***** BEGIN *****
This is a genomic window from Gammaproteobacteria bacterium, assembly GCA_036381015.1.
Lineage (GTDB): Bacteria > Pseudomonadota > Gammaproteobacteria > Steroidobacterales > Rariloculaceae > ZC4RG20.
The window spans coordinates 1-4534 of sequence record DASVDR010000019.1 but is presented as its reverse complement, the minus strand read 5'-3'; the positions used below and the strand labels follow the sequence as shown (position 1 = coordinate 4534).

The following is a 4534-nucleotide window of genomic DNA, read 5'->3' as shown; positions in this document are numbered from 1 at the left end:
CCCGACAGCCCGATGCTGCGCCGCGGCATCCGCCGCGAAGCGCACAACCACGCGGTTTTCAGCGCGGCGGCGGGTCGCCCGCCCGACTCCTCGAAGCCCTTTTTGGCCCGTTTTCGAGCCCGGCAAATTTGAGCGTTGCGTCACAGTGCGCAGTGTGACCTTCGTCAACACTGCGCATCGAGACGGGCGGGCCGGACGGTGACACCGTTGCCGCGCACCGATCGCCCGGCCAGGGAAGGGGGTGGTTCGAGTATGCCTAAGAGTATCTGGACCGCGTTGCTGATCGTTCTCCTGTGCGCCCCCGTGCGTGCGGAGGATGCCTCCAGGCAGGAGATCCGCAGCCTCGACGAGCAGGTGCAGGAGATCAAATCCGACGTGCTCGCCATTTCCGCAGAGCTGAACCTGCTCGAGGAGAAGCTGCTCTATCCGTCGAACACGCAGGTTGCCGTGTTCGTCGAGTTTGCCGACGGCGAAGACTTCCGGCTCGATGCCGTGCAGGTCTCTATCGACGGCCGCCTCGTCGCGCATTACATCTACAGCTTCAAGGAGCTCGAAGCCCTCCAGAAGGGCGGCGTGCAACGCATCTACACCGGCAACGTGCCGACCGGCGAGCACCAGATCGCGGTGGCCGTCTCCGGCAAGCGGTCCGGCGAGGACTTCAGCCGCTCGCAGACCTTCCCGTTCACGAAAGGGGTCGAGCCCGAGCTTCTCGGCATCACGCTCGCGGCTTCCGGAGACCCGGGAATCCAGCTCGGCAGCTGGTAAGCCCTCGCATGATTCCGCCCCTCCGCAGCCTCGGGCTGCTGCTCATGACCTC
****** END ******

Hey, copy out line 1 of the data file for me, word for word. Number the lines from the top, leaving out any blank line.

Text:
This is a genomic window from Gammaproteobacteria bacterium, assembly GCA_036381015.1.